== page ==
Harrogate and Knaresborough has scored top marks in a County Council profile which shows all seven secondary schools in the twin towns have been rated by OFSTED as either "good" or "outstanding."
The 100% pass compares with a figure of 79.7% across the country as a whole. And of Harrogate and Knaresborough's 30 primary schools, 90% have been rated as good with just one, Starbeck Community School, assessed as "inadequate."
Older citizens would also appear to have benefitted from better education with only 17% of Harrogate & Knaresborough residents holding no qualifications at all compared with 22% in the rest of England.
The average Harrogate household is also comparatively well-off, enjoying a weekly income of £858 compared with £766 elsewhere in the country. Moreover, 82% of Harrogate residents have access to a private car compared with 74% in the rest of the country.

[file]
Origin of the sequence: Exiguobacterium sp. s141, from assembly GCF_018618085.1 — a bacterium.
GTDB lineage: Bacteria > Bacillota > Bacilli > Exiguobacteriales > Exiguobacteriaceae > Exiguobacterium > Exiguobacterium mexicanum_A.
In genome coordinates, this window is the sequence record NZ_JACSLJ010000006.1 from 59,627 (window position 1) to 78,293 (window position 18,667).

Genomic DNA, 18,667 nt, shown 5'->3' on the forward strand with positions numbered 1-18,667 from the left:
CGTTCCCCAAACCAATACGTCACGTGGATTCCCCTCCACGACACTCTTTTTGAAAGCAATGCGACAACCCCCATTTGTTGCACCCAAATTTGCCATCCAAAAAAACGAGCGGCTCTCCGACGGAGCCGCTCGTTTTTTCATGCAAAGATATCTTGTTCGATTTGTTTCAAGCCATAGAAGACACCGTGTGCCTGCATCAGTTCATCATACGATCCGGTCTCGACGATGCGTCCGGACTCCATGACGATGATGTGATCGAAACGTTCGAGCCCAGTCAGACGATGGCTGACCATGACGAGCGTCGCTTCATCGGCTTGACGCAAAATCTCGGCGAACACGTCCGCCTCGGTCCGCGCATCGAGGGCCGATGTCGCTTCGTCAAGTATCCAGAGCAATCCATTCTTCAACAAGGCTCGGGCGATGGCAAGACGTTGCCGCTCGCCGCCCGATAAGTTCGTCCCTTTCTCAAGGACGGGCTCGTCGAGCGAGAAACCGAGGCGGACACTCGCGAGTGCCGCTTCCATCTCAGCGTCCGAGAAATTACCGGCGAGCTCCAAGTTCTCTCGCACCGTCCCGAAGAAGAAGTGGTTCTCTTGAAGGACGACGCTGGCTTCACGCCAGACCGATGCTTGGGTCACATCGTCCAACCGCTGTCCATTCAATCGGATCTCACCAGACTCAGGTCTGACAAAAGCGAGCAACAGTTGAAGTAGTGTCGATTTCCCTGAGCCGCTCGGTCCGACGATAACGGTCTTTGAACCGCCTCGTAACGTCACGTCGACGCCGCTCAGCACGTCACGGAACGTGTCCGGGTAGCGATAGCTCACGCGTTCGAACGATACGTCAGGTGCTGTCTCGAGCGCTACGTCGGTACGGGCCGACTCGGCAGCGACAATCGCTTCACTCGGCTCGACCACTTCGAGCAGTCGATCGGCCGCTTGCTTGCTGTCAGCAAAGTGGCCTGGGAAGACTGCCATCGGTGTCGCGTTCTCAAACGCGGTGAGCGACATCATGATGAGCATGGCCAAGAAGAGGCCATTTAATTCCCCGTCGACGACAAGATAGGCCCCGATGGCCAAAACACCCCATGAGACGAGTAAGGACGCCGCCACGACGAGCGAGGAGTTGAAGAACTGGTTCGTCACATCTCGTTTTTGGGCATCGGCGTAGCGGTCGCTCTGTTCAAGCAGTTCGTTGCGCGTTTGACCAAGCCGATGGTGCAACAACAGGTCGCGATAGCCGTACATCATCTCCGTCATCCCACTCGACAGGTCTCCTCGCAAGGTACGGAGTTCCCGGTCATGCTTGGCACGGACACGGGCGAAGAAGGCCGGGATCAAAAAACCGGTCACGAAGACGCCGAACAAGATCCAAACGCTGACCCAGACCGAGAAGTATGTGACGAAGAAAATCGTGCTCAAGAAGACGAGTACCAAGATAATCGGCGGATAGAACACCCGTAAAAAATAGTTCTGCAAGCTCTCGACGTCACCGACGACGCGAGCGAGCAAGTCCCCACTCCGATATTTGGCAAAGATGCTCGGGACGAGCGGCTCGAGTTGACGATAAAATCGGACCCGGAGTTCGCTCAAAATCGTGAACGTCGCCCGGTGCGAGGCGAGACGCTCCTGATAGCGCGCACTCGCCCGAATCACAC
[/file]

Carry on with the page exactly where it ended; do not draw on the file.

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But having a bright and affluent population also has its costs. The factfile produced by North Yorkshire County Council shows Harrogate to be the most unaffordable place to live in the whole of Yorkshire and Humber; while traffic congestion is identified as an issue of concern with unacceptably high levels of pollution in three key blackspots.
Fortunately, if pollution (or anything else) causes health problems, residents are well-served by Harrogate District Hospital and a network of 21 GP surgeries which is reassuring since the survey also highlights the fact that 16% of the population have a limiting, long-term illness; and 8% of Harrogate's children are classified as "living in poverty."
The population of Harrogate and Knaresborough now stands at 88,250 with 22.2% aged 65 or over, compared with the national average of 17.9%.
There are marginally fewer men living in Harrogate & Knaresborough: 48.4% as against 51.6% women. There is also very little ethnic diversity with 90.6% of residents identifying themselves as "White British."